Soon after, Herod had Peter arrested and thrown into jail, where he slept between two soldiers, bound with chains, with armed guards at the door.  Suddenly an angel of the Lord appeared in a bright light, his chains fell off and he escaped Herod’s prison. That was always a favorite Bible story of my prison congregation.

          As his status as the first and foremost of Jesus’ disciples, Peter became the first Bishop of Rome, the first Pope. Interestingly Peter was clearly married, because Scripture tells us of the healing of his mother in law.  Celibacy in the Roman Catholic clergy dates from the year 400 or so, though in the Middle Ages there were a number of papal children in the Vatican playground.

          At Caesarea Philippi, Jesus asked “Who do men say that the Son of Man is ?” Well, some say John the Baptist, others Elijah, others Jeremiah.  Peter though said “You are the Christ, the Son of the Living God.”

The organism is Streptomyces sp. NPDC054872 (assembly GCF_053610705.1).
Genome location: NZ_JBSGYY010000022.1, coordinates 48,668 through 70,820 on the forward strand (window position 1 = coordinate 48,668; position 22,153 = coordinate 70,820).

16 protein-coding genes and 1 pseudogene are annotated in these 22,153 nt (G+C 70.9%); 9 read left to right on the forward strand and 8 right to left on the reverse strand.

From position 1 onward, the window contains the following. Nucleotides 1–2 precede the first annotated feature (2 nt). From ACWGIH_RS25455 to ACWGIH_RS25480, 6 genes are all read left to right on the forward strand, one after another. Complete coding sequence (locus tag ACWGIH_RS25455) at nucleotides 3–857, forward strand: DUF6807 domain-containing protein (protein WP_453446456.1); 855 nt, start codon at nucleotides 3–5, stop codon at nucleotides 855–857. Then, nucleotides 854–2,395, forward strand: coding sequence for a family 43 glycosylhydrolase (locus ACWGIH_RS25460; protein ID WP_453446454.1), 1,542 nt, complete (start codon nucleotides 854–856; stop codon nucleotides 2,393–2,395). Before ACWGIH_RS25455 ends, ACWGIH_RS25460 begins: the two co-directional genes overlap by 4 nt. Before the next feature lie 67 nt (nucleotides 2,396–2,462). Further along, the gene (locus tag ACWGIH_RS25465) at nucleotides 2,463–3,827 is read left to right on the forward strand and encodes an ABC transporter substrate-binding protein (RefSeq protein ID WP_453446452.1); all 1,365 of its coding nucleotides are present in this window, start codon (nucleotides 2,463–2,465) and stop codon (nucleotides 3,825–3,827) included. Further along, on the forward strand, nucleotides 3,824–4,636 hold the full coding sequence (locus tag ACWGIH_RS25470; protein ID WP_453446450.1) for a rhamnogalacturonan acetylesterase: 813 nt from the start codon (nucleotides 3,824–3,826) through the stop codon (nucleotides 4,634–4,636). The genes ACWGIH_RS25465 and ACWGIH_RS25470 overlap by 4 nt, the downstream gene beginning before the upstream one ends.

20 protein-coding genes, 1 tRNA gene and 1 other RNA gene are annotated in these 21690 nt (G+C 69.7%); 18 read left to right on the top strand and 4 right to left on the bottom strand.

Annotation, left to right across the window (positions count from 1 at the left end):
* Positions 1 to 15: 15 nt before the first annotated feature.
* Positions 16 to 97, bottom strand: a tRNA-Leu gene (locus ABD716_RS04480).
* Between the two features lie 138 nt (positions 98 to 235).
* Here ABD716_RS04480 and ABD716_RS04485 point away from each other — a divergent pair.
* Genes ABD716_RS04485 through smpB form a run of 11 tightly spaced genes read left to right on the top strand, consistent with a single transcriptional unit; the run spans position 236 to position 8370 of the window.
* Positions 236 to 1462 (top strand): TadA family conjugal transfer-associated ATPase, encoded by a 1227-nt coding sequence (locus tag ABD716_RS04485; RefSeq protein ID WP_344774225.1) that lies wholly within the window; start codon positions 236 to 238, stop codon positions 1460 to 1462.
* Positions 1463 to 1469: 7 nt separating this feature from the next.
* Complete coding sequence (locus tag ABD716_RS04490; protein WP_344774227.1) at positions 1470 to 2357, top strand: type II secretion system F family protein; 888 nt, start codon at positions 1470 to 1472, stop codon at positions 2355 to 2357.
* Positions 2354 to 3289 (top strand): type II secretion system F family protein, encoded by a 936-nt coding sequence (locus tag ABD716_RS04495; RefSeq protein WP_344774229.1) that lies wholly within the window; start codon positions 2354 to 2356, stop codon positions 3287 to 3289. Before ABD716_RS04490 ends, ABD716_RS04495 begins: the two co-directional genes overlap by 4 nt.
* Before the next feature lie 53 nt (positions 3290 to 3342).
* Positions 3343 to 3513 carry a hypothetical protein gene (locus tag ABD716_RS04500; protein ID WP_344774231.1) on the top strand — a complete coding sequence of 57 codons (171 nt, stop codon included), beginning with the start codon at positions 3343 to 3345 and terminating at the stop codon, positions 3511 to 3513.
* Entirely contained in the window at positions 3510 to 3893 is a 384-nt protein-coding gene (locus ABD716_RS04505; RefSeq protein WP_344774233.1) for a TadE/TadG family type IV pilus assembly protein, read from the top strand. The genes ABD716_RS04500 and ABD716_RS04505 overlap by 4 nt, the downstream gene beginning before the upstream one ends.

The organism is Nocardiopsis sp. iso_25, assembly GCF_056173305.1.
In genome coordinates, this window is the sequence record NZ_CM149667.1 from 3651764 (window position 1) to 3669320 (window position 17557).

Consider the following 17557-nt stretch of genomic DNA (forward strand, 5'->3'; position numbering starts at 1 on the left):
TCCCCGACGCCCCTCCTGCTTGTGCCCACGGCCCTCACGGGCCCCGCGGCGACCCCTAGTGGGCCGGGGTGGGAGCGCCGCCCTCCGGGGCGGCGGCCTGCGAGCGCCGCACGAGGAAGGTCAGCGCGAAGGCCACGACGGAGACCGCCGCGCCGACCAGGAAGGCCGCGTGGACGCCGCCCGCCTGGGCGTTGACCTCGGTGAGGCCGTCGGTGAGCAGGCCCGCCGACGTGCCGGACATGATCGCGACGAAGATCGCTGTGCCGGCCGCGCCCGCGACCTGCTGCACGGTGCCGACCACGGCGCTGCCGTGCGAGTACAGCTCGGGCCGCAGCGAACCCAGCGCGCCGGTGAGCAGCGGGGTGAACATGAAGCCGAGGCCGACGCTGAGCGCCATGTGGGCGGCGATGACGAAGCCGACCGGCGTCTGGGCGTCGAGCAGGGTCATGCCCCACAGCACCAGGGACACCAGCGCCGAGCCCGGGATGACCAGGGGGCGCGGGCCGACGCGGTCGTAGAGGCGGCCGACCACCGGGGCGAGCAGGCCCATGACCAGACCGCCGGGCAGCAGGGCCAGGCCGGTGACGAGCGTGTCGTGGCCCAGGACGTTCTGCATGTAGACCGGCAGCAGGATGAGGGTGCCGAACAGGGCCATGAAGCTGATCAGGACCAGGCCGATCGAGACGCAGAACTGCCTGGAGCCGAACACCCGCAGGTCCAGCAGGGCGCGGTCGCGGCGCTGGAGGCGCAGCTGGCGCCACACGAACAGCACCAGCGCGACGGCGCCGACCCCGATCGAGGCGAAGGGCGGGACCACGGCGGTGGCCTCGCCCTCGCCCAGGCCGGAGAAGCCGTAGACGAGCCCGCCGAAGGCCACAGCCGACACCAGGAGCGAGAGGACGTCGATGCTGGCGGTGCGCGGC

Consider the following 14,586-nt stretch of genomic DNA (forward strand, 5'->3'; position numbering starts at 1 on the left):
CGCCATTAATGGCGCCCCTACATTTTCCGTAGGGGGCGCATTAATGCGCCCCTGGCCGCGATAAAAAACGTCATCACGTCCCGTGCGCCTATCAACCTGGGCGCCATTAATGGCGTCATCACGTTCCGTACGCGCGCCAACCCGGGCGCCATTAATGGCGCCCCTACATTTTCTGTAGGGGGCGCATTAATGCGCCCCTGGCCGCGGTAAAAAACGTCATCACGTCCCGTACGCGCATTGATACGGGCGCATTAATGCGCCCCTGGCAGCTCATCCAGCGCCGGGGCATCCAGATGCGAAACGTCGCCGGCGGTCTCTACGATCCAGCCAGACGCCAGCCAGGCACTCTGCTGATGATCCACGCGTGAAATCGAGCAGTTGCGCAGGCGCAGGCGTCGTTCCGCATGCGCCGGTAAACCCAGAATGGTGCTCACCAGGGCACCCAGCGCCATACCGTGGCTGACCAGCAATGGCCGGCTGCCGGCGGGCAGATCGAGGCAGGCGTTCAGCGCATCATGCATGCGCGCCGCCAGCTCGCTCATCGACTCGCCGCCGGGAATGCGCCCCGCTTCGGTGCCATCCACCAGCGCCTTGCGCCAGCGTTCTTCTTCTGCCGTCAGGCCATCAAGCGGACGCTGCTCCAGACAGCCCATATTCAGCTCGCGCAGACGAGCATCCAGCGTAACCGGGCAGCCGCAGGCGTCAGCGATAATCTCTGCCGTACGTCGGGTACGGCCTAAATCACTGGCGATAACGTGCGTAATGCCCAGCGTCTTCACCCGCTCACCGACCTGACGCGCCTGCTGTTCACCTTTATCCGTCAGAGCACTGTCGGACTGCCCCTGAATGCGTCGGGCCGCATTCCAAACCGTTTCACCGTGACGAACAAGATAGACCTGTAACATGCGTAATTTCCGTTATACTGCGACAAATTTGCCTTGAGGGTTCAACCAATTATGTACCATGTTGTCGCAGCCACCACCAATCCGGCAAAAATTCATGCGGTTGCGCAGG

Then Jesus told him “You are Peter, and upon this rock I will build my church, and the powers of death shall not prevail against it.” I will give you the keys of the kingdom of heaven, and whatever you bind on earth shall be bound in heaven, and whatever you loose on earth shall be loosed in heaven.”  That’s why we see Peter with the keys in artistic depiction to this day.

          In the liturgy for the ordination of a priest, in the 1928 and earlier editions of the Book of Common Prayer, and in the Church of England prayer book, the bishop says “Whose sins thou dost forgive, they are forgiven, and whose sins thou dost retain, they are retained.” That language changed in the 1979 book simply to “You are to… declare God’s forgiveness to penitent sinners.”  I am glad the newer version was used when I was ordained priest 27 years ago. The old language is a heavier burden than I want. I much prefer the idea of declaring God’s forgiveness rather than my own.  As I noted earlier, I don’t heal anybody.  God does.  Playing God is a temptation we must resist.